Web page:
The secularist thought-police are on the job again: investigating a British journalist’s blog post!

The threat to a British liberty

It’s a funny old world.  I have now been contacted by two journalists informing me that Bedfordshire Police are investigating The Spectator.  Why?  Because of the Melanie Philips blog where she referred to the “moral depravity” of “the Arabs” who killed the Fogel family in Israel.  CoffeeHousers can judge for themselves if they agree or disagree with her language and views – but should this be illegal?  The Guardian has written this story up, claiming The Spectator is being investigated by the Press Complaints Commission.  This is untrue.  

. . . But all this raises an interesting point about freedom of speech.  It baffles me why the Bedfordshire Police – who presumably have plenty real crime to solve – should have to sit down with a print-out of Melanie Philips’ blog and decide whether to prosecute The Spectator for printing her remarks.  It’s not their fault: laws have been passed which means that (for example) Tony Blair faced a six-month investigation from the North Wales Police when they read in Lance Price’s memoirs that he had been rude about the Welsh.  In a way, I felt Blair deserved it – because it was under him that such daft laws crept their way into the system.  Under him that Britain started to become a country where people are prosecuted for what they say, rather than what they do.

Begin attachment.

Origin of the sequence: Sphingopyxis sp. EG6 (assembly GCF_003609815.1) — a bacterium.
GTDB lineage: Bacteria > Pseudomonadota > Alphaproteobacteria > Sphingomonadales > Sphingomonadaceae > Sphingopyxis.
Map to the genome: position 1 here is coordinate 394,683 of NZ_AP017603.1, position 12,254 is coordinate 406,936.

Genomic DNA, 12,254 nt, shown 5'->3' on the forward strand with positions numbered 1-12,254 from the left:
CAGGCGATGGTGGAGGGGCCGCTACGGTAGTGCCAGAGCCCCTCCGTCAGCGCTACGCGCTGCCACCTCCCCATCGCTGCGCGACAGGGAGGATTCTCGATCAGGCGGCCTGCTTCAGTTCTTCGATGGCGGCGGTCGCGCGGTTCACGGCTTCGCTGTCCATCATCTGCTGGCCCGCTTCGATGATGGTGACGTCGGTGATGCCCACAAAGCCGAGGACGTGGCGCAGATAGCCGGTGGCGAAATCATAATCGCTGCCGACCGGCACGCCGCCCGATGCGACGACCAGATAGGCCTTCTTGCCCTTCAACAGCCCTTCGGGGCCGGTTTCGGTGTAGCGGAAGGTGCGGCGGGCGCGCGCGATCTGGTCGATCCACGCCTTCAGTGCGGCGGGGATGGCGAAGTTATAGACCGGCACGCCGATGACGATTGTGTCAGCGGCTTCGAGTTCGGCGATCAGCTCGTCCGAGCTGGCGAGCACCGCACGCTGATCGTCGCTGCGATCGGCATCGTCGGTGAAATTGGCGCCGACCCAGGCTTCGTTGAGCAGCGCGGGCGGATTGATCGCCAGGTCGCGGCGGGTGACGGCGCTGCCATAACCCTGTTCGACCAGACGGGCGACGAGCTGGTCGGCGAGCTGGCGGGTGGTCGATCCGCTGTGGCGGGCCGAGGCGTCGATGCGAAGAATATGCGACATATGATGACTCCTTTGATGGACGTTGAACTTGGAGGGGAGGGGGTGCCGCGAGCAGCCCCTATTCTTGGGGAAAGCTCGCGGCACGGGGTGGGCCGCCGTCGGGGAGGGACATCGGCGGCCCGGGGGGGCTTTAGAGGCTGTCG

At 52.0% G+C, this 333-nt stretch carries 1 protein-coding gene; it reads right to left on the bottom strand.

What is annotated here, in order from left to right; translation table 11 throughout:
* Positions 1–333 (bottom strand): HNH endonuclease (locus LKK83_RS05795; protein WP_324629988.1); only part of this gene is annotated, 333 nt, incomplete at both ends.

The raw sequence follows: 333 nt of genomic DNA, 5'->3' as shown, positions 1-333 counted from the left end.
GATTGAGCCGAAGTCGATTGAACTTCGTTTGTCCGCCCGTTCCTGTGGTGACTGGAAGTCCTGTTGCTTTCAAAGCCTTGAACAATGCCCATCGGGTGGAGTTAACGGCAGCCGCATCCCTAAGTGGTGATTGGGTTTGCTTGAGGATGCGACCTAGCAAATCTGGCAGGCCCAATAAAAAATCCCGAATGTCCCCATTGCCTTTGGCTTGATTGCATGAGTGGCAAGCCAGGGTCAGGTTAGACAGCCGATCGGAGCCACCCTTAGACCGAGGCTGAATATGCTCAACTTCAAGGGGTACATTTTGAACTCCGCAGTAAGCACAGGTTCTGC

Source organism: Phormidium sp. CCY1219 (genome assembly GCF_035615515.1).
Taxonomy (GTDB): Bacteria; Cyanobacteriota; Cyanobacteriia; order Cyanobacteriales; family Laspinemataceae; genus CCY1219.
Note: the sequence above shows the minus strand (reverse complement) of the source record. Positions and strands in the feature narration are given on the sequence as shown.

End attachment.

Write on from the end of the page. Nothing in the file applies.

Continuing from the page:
Just over a year ago, the Crown Prosecution Service put out a statement saying that they had decided, on balance, not to prosecute Jan Moir for her remarks about Stephen Gately.  This again conjured up another mental image: of CPS officials, all bent over a page of the Daily Mail and working out whether the author should be put in jail.  Again, think of the other crimes going in in Britain – the other demands on the CPS time.  How did we get to this point?  The Bedfordshire Police are not expected to be a local Stasi.  Last time I checked, this is not East Germany.  To me, the idea of being imprisoned for what you say, or what you tweet, is deeply sinister.  And one which should raise more protest than it does.

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